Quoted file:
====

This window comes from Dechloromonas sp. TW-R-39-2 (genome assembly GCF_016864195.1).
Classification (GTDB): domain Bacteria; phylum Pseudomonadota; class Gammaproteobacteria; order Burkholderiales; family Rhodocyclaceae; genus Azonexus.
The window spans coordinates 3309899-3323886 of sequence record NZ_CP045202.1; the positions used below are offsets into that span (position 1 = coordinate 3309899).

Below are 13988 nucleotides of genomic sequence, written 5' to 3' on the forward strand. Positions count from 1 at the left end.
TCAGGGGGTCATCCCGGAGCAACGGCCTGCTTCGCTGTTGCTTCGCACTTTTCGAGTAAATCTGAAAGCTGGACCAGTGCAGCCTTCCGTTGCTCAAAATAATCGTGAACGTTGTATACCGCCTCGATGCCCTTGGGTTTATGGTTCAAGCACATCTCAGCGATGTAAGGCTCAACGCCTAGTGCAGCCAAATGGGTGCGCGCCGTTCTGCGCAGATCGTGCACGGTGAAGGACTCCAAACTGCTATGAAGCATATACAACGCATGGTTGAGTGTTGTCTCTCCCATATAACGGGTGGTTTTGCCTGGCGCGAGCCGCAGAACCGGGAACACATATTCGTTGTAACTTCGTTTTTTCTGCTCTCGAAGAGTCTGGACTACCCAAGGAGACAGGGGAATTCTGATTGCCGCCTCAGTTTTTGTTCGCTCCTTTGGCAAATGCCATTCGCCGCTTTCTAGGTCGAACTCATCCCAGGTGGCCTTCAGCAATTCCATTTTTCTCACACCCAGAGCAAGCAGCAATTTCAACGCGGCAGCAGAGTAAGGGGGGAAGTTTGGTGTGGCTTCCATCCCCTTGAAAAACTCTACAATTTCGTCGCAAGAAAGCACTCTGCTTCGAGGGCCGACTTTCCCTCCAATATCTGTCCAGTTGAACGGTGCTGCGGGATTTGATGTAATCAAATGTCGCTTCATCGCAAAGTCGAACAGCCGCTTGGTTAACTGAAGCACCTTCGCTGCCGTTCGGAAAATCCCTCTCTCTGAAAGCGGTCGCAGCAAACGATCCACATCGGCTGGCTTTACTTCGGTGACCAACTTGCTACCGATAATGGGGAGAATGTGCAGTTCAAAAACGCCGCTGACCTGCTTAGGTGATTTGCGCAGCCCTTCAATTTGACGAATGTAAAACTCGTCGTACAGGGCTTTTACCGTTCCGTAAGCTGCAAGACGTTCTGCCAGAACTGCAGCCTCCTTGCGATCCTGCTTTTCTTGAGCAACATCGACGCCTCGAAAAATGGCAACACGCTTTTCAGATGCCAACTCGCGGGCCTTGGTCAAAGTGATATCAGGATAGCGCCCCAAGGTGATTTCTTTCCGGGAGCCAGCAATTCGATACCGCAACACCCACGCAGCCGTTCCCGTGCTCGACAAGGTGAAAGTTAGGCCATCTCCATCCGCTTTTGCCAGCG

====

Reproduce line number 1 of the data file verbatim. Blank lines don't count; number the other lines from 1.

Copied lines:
This window comes from Dechloromonas sp. TW-R-39-2 (genome assembly GCF_016864195.1).